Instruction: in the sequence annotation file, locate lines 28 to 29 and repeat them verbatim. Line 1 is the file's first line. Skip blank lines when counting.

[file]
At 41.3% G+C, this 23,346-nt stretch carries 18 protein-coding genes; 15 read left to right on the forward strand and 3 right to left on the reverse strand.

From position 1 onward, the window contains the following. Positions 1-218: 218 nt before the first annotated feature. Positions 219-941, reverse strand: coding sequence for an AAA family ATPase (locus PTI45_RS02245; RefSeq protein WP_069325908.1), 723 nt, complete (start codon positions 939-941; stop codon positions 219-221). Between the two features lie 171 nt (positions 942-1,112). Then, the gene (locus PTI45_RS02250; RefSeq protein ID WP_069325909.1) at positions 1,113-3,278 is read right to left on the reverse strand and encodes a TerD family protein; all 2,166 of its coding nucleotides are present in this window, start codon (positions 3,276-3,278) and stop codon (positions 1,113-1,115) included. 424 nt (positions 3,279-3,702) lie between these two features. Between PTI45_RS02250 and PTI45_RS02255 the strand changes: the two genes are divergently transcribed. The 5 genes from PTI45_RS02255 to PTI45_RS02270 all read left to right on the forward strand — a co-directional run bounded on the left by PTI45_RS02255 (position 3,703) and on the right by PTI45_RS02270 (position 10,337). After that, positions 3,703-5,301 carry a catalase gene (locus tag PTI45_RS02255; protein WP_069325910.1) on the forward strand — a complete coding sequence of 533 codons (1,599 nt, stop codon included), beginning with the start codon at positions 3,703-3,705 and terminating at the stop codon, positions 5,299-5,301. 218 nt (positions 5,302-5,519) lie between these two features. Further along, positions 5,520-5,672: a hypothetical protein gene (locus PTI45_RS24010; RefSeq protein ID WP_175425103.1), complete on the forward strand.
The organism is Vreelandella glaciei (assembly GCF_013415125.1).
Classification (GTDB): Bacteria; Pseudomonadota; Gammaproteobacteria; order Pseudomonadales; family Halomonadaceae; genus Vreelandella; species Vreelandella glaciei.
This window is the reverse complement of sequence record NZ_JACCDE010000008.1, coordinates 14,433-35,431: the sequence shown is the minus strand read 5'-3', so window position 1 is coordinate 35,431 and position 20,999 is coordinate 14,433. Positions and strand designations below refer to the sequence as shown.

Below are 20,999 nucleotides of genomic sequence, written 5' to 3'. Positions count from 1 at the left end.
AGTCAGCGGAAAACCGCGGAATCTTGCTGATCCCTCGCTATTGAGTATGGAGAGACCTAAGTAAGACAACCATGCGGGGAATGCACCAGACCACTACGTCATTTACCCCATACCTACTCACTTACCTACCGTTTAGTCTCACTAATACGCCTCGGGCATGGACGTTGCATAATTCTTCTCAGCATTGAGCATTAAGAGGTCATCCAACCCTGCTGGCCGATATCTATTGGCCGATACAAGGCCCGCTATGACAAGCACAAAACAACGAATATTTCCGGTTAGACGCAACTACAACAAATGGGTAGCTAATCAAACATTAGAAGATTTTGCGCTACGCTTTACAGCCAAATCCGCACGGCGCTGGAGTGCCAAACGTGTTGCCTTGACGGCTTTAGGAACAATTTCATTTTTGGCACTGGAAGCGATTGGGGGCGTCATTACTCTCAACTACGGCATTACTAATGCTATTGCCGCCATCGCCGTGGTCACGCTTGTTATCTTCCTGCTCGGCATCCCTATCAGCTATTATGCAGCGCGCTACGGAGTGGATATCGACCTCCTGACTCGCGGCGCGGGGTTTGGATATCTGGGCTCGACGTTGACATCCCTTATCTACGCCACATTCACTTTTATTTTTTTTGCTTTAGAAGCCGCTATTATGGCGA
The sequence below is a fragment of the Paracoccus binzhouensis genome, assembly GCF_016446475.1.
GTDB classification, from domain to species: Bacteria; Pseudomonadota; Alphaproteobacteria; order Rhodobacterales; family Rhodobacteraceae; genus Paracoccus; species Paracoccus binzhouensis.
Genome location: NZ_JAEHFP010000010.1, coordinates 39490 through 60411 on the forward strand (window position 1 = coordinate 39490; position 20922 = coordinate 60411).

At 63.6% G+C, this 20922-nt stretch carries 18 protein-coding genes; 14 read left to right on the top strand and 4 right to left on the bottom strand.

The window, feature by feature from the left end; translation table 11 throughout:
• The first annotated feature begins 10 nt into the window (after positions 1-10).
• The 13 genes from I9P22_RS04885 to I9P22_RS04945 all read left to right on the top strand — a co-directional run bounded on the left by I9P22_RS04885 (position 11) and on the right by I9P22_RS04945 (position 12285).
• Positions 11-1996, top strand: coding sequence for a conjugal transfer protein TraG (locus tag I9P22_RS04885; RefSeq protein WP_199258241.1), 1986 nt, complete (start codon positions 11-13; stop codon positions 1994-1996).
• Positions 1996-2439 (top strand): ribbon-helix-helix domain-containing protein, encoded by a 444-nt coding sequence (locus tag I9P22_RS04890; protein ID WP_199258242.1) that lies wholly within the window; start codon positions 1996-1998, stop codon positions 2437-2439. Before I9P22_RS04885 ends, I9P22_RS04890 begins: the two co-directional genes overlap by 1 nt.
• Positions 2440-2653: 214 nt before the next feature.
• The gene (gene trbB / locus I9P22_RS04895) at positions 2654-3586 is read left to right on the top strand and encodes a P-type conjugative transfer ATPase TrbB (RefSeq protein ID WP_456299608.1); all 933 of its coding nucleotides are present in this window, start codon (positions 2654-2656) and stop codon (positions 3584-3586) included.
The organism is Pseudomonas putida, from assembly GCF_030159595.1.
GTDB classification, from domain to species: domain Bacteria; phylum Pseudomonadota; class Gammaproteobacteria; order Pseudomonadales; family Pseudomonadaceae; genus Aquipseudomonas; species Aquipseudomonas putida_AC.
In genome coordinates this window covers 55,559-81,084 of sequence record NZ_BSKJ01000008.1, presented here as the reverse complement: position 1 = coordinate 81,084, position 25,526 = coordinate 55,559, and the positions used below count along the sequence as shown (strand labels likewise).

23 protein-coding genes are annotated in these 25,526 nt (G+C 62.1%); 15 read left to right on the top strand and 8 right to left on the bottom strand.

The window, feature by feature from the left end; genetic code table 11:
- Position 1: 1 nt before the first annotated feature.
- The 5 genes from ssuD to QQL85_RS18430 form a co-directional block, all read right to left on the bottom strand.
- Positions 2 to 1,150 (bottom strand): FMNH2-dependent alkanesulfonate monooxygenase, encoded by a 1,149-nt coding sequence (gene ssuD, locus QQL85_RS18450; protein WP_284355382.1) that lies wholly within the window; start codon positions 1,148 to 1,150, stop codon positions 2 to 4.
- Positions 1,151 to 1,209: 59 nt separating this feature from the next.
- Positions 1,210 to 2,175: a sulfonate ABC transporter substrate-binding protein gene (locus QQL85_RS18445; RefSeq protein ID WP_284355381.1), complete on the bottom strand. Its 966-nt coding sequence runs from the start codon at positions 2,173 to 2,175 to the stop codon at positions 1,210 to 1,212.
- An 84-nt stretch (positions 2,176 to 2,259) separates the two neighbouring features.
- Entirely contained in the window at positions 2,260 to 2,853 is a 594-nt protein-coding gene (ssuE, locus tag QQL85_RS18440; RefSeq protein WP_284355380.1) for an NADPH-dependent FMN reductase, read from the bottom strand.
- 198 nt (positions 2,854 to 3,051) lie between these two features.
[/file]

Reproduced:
- Positions 1,210 to 2,175: a sulfonate ABC transporter substrate-binding protein gene (locus QQL85_RS18445; RefSeq protein ID WP_284355381.1), complete on the bottom strand. Its 966-nt coding sequence runs from the start codon at positions 2,173 to 2,175 to the stop codon at positions 1,210 to 1,212.
- An 84-nt stretch (positions 2,176 to 2,259) separates the two neighbouring features.